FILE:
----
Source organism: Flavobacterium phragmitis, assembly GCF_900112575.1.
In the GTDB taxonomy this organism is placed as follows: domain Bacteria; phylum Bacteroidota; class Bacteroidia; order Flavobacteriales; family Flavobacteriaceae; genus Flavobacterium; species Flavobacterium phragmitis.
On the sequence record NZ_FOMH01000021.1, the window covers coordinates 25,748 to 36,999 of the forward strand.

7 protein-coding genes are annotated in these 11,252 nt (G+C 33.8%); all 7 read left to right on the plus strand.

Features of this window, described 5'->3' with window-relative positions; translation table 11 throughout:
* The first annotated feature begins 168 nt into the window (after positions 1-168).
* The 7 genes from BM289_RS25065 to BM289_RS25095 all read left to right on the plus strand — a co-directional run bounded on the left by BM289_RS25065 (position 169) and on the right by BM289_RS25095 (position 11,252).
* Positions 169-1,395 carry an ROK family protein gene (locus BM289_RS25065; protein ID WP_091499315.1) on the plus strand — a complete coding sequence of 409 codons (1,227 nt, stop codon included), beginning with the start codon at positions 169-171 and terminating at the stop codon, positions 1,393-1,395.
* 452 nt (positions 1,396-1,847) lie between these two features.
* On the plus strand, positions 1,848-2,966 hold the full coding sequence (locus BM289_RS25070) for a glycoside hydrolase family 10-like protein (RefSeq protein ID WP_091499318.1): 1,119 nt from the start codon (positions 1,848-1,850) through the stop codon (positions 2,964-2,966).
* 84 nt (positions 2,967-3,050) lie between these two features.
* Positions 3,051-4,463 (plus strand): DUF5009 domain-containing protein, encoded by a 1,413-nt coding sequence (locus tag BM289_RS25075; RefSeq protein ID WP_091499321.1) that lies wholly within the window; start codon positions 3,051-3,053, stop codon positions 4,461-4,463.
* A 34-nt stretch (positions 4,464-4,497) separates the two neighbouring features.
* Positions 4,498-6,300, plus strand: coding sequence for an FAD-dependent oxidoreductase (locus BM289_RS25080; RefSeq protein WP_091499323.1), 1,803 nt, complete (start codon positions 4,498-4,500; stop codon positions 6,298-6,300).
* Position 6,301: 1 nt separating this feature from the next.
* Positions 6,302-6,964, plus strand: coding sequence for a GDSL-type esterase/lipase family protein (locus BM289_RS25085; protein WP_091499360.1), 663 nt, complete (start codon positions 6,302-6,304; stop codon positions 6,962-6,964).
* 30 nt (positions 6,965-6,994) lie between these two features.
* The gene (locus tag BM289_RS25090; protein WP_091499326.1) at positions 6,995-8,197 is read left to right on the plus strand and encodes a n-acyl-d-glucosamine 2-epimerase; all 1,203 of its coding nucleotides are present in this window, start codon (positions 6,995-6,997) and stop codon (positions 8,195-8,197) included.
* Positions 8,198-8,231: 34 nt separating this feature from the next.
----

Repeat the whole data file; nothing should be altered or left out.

Source organism: Flavobacterium phragmitis, assembly GCF_900112575.1.
In the GTDB taxonomy this organism is placed as follows: domain Bacteria; phylum Bacteroidota; class Bacteroidia; order Flavobacteriales; family Flavobacteriaceae; genus Flavobacterium; species Flavobacterium phragmitis.
On the sequence record NZ_FOMH01000021.1, the window covers coordinates 25,748 to 36,999 of the forward strand.

7 protein-coding genes are annotated in these 11,252 nt (G+C 33.8%); all 7 read left to right on the plus strand.

Features of this window, described 5'->3' with window-relative positions; translation table 11 throughout:
* The first annotated feature begins 168 nt into the window (after positions 1-168).
* The 7 genes from BM289_RS25065 to BM289_RS25095 all read left to right on the plus strand — a co-directional run bounded on the left by BM289_RS25065 (position 169) and on the right by BM289_RS25095 (position 11,252).
* Positions 169-1,395 carry an ROK family protein gene (locus BM289_RS25065; protein ID WP_091499315.1) on the plus strand — a complete coding sequence of 409 codons (1,227 nt, stop codon included), beginning with the start codon at positions 169-171 and terminating at the stop codon, positions 1,393-1,395.
* 452 nt (positions 1,396-1,847) lie between these two features.
* On the plus strand, positions 1,848-2,966 hold the full coding sequence (locus BM289_RS25070) for a glycoside hydrolase family 10-like protein (RefSeq protein ID WP_091499318.1): 1,119 nt from the start codon (positions 1,848-1,850) through the stop codon (positions 2,964-2,966).
* 84 nt (positions 2,967-3,050) lie between these two features.
* Positions 3,051-4,463 (plus strand): DUF5009 domain-containing protein, encoded by a 1,413-nt coding sequence (locus tag BM289_RS25075; RefSeq protein ID WP_091499321.1) that lies wholly within the window; start codon positions 3,051-3,053, stop codon positions 4,461-4,463.
* A 34-nt stretch (positions 4,464-4,497) separates the two neighbouring features.
* Positions 4,498-6,300, plus strand: coding sequence for an FAD-dependent oxidoreductase (locus BM289_RS25080; RefSeq protein WP_091499323.1), 1,803 nt, complete (start codon positions 4,498-4,500; stop codon positions 6,298-6,300).
* Position 6,301: 1 nt separating this feature from the next.
* Positions 6,302-6,964, plus strand: coding sequence for a GDSL-type esterase/lipase family protein (locus BM289_RS25085; protein WP_091499360.1), 663 nt, complete (start codon positions 6,302-6,304; stop codon positions 6,962-6,964).
* 30 nt (positions 6,965-6,994) lie between these two features.
* The gene (locus tag BM289_RS25090; protein WP_091499326.1) at positions 6,995-8,197 is read left to right on the plus strand and encodes a n-acyl-d-glucosamine 2-epimerase; all 1,203 of its coding nucleotides are present in this window, start codon (positions 6,995-6,997) and stop codon (positions 8,195-8,197) included.
* Positions 8,198-8,231: 34 nt separating this feature from the next.